I’m playing catch-up on this, but Yankees general manager Brian Cashman spoke on Thursday at the University of New Haven in Connecticut and addressed several hot-button topics that fans have been curious about.
Via the Register Citizen’s Joe Morelli, with a hat tip to the iYankees blog for linking it first:
On not negotiating new contracts with Derek Jeter and Mariano Rivera right now, and some more context about Johnny Damon —
“The industry the last two free agent markets seems to be going
downward and the player’s ages are going upward,” Cashman said. “It
makes more sense to be patient. My attitude is if this is the place you
want to be, you will make it happen. Johnny Damon professed his love
for the Yankees, wanted to be here and was given every chance to be
here. He’s not here anymore and I don’t feel that is the Yankees’
fault. They have to reconcile why they are not here, not me.
people want to be here and be a part of something, then find a way to
work it out. Of course we want (Jeter, Rivera and Girardi) back, but we
choose to delay that until the end of the year.”
On the Yankees’ two-year, $14 million offer to Damon –
“I told (Damon and Boras), ‘I don’t know if Hal (Steinbrenner, the
team’s part owner) would approve it, but I’m not going to fight for it
unless we know you will do it,’” Cashman said. “Scott Boras said,
‘Bobby Abreu’s (new) contract is $9 million a year right now on the
table so why would we do that? So I expect to see a Bobby Abreu
contract.’ … I hope he does not sign for something less than our
offer. That means he should have been a Yankee and that’s not our
On how the Yankees’ budget looks for 2010 —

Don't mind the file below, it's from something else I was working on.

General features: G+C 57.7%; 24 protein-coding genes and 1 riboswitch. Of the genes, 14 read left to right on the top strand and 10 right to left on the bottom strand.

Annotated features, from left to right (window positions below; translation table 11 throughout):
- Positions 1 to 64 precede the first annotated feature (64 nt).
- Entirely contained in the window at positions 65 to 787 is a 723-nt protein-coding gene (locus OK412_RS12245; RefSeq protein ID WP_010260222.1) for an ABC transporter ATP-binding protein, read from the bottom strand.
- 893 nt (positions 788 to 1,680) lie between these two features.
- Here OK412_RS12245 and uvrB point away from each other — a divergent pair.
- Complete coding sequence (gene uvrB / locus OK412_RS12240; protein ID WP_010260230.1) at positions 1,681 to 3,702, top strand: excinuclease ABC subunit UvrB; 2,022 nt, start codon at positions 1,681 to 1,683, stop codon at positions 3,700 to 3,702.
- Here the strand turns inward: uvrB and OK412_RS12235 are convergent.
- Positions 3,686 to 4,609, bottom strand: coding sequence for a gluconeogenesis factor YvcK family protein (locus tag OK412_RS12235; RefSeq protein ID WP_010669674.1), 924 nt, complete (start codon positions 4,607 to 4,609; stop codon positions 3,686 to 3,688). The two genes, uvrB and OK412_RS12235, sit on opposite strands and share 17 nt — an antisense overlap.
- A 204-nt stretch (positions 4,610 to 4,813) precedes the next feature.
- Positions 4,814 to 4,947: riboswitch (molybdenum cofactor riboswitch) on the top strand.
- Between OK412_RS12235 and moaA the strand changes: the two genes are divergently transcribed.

“If you ask everyone in the room if they would rather not have Curtis
Granderson because he costs X amount of dollars and Andy Pettitte
because he costs X amount, that gives you more money to sign the left
fielder who is dear to your heart in Johnny Damon,” Cashman said. “If
you ask most people right now, what would you rather have moving
forward, I think they would say they need Andy Pettitte for the
rotation and Curtis Granderson because he’s an all-star center fielder
who hit 30 homers at Comerica Park last year, who steals bases and is
(7) years younger. You can’t have everything.”
Now a member of the San Diego Padres, Jerry Hairston, Jr. appeared last night on SiriusXM’s MLB Home Plate channel and mentioned that the Yankees never made him an offer to stay in New York. He also shared the opinion that the Yankees are still interested in signing Johnny Damon.
“The Yankees didn’t officially make an offer,” Hairston told hosts Jim Bowden and Joe Castellano. “We’d been talking with them for about a month or two months and, they were kind of, I guess, waiting for a certain left fielder’s price to come down. That’s what I was gathering. I know Brian [Cashman]‘s going to really love me for saying that.